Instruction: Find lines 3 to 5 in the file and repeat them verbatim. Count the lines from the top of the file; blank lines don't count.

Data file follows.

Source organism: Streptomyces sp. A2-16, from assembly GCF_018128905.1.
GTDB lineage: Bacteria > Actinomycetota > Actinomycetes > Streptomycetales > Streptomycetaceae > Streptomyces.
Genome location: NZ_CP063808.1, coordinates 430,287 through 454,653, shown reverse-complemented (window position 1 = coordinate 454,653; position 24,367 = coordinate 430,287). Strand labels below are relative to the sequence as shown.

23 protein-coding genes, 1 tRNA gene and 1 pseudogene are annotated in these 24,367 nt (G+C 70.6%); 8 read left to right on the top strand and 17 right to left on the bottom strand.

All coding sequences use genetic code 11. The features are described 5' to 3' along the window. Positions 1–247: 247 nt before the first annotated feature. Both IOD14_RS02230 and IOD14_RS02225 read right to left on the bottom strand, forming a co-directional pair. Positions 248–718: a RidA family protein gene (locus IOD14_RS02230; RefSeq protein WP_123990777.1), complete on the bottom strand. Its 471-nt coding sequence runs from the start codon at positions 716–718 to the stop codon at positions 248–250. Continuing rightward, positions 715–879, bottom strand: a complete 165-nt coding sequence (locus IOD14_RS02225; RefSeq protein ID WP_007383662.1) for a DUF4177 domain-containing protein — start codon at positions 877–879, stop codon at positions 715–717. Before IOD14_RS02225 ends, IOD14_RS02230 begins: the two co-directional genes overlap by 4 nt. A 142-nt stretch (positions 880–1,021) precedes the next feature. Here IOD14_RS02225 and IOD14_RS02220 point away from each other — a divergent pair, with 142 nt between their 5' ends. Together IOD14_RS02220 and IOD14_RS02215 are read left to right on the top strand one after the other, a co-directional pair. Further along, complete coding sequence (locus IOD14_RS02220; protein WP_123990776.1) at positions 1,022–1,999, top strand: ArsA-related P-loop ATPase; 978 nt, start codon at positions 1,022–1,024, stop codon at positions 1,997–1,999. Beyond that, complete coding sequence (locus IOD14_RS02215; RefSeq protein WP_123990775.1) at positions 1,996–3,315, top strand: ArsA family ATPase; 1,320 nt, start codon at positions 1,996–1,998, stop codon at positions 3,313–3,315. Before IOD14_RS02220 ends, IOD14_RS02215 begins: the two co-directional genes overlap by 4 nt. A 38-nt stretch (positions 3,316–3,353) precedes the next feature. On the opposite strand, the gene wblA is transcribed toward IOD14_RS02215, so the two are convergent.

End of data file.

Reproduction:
Genome location: NZ_CP063808.1, coordinates 430,287 through 454,653, shown reverse-complemented (window position 1 = coordinate 454,653; position 24,367 = coordinate 430,287). Strand labels below are relative to the sequence as shown.

23 protein-coding genes, 1 tRNA gene and 1 pseudogene are annotated in these 24,367 nt (G+C 70.6%); 8 read left to right on the top strand and 17 right to left on the bottom strand.

All coding sequences use genetic code 11. The features are described 5' to 3' along the window. Positions 1–247: 247 nt before the first annotated feature. Both IOD14_RS02230 and IOD14_RS02225 read right to left on the bottom strand, forming a co-directional pair. Positions 248–718: a RidA family protein gene (locus IOD14_RS02230; RefSeq protein WP_123990777.1), complete on the bottom strand. Its 471-nt coding sequence runs from the start codon at positions 716–718 to the stop codon at positions 248–250. Continuing rightward, positions 715–879, bottom strand: a complete 165-nt coding sequence (locus IOD14_RS02225; RefSeq protein ID WP_007383662.1) for a DUF4177 domain-containing protein — start codon at positions 877–879, stop codon at positions 715–717. Before IOD14_RS02225 ends, IOD14_RS02230 begins: the two co-directional genes overlap by 4 nt. A 142-nt stretch (positions 880–1,021) precedes the next feature. Here IOD14_RS02225 and IOD14_RS02220 point away from each other — a divergent pair, with 142 nt between their 5' ends. Together IOD14_RS02220 and IOD14_RS02215 are read left to right on the top strand one after the other, a co-directional pair. Further along, complete coding sequence (locus IOD14_RS02220; protein WP_123990776.1) at positions 1,022–1,999, top strand: ArsA-related P-loop ATPase; 978 nt, start codon at positions 1,022–1,024, stop codon at positions 1,997–1,999. Beyond that, complete coding sequence (locus IOD14_RS02215; RefSeq protein WP_123990775.1) at positions 1,996–3,315, top strand: ArsA family ATPase; 1,320 nt, start codon at positions 1,996–1,998, stop codon at positions 3,313–3,315. Before IOD14_RS02220 ends, IOD14_RS02215 begins: the two co-directional genes overlap by 4 nt. A 38-nt stretch (positions 3,316–3,353) precedes the next feature. On the opposite strand, the gene wblA is transcribed toward IOD14_RS02215, so the two are convergent.